A new cultural exhibition by Salem United, Inc. opens May 28 at Hamilton Hall in Salem. The exhibition will showcase over 20 paintings, displays, and banners until August 29, 2021.
In the exhibition Unmasking & Evolution of Negro Election Day and The Black Vote, Salem United, Inc. and its president, Doreen Wade, demonstrate how the first black voting system evolved into the “Black Picnic Day” celebration that has been running for 281 years. They show how black self-governing started with West African slaves and how white America used voting suppression methods to constrain elections.
The exhibition shows the first Black King/Governor in Massachusetts in 1740, then gives names of those through New England who have earned the title and the relevance of their contributions.
Salem United, Inc. is an organization founded in 2015 by three black women, Lorraine and Doreen Wade (a mother and daughter) and Su Almeida. Its mission is to preserve, protect, and build black history. Ms. Wade has traced her family back to the 1600’s in Massachusetts and New England and took a powerful interest in preserving this monumental history. This is her first cultural exhibition.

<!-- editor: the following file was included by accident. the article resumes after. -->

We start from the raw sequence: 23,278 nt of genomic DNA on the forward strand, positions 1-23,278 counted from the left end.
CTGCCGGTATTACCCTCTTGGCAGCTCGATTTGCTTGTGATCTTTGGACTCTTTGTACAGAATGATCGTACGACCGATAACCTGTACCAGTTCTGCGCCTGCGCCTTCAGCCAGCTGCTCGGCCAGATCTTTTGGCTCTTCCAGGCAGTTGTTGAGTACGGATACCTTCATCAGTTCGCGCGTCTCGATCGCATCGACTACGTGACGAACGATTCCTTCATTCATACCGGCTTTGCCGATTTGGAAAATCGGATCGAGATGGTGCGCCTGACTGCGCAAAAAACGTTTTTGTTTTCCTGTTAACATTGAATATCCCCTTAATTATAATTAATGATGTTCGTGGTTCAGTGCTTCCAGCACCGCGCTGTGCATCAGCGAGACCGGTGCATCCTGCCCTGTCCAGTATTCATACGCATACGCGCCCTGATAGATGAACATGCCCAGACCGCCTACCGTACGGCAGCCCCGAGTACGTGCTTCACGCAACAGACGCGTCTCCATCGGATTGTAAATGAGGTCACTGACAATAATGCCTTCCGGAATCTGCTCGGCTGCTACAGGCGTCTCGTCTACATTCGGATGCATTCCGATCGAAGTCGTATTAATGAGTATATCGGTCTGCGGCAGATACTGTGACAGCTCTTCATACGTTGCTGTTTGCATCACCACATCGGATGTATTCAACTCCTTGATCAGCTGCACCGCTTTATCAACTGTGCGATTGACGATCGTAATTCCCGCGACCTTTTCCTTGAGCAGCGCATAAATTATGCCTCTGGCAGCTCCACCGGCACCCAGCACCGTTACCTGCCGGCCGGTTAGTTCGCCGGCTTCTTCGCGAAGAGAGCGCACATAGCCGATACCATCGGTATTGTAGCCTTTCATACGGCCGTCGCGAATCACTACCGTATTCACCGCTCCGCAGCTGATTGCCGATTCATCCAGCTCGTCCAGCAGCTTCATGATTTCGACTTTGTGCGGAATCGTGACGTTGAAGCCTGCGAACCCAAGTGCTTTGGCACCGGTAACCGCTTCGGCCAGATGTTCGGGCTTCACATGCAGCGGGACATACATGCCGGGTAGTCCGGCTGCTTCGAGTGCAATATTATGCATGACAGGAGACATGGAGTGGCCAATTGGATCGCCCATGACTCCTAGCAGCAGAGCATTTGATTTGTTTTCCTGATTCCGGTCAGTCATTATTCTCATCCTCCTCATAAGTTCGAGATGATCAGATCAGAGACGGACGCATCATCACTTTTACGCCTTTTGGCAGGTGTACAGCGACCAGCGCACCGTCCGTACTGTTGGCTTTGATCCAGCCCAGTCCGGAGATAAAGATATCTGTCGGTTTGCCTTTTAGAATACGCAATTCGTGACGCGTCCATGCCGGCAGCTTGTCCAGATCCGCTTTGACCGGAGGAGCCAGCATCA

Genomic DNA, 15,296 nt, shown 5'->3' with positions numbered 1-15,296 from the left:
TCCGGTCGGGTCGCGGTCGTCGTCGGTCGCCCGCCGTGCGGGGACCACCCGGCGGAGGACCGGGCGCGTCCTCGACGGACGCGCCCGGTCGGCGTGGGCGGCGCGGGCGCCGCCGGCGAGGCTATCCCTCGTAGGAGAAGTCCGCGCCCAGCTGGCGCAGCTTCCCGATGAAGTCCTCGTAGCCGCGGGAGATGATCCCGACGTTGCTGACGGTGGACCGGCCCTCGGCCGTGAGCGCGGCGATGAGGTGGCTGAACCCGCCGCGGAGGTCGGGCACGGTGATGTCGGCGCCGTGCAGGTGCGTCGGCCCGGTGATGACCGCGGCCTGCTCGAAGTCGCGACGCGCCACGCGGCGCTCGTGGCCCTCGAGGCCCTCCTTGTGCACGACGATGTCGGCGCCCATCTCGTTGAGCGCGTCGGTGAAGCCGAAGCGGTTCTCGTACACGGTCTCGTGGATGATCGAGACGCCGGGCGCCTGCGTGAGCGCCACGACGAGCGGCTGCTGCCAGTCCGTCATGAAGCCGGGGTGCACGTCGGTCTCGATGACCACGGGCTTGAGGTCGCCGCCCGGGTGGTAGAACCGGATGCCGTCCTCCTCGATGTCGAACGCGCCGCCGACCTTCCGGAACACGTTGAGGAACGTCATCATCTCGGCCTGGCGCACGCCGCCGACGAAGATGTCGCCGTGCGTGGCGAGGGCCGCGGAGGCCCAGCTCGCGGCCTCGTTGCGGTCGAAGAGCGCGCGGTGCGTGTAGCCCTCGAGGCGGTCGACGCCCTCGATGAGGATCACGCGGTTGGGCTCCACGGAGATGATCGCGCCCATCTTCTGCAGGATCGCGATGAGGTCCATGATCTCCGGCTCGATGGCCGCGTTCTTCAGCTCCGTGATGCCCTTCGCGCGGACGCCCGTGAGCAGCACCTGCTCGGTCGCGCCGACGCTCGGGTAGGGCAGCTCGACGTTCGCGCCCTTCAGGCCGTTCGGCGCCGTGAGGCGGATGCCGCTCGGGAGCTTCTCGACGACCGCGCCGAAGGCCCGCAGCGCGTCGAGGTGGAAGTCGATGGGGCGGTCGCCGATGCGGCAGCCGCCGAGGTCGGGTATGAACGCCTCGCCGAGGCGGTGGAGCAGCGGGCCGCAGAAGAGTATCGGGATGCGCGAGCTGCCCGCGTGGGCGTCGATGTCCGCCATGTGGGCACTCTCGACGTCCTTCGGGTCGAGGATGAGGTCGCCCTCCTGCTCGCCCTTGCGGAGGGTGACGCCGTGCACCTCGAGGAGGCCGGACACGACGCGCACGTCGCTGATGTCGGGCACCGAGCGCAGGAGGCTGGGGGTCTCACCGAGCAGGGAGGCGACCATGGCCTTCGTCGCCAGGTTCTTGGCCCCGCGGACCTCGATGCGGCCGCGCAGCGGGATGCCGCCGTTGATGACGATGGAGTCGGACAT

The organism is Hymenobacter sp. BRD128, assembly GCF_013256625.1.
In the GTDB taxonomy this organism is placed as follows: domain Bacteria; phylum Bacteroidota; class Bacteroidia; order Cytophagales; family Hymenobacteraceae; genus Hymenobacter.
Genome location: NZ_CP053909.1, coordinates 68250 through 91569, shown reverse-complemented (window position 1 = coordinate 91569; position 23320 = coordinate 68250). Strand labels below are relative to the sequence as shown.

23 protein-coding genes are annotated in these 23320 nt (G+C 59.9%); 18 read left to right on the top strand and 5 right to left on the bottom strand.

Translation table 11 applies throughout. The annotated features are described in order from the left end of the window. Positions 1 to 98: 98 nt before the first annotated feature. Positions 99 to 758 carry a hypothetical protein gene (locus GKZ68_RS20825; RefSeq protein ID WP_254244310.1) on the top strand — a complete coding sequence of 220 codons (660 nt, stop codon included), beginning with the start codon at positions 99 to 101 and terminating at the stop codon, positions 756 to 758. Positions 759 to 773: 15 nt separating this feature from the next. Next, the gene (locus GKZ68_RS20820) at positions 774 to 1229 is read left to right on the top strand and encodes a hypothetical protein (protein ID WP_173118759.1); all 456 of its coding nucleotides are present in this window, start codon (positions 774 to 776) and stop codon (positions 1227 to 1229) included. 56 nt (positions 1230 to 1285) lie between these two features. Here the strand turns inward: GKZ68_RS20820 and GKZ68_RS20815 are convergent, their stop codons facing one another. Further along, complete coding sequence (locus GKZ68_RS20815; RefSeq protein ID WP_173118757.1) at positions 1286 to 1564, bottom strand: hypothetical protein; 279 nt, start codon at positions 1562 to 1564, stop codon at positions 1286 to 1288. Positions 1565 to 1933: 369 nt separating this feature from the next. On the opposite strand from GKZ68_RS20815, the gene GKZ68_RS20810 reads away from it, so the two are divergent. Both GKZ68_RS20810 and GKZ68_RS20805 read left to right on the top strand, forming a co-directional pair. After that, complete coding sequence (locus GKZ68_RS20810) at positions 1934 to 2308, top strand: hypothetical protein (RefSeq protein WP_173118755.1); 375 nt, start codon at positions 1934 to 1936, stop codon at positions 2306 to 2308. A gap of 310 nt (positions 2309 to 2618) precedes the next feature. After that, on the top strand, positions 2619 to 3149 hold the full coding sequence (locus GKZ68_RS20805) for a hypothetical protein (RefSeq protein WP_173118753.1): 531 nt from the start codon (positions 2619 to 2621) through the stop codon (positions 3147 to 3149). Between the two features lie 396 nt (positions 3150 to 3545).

“While trying to restore Black Picnic Day’s annual event in Salem Willows Park, I unmasked an unknown black history fact: Negro Election Day,” says Doreen. “This history uncovered a forgotten contribution of excellence by those whose bravery during America’s ugly period of enslavement led to the creation of a governing system. Yet, its history still remains unmasked.”
Unmasking & Evolution of Negro Election Day and The Black Vote cultural exhibition will surprise Hamilton Hall visitors with its significance, detailed history, and moving reveals. Full information can be found at salemunitedinc.org and at hamiltonhall.org/salemunited.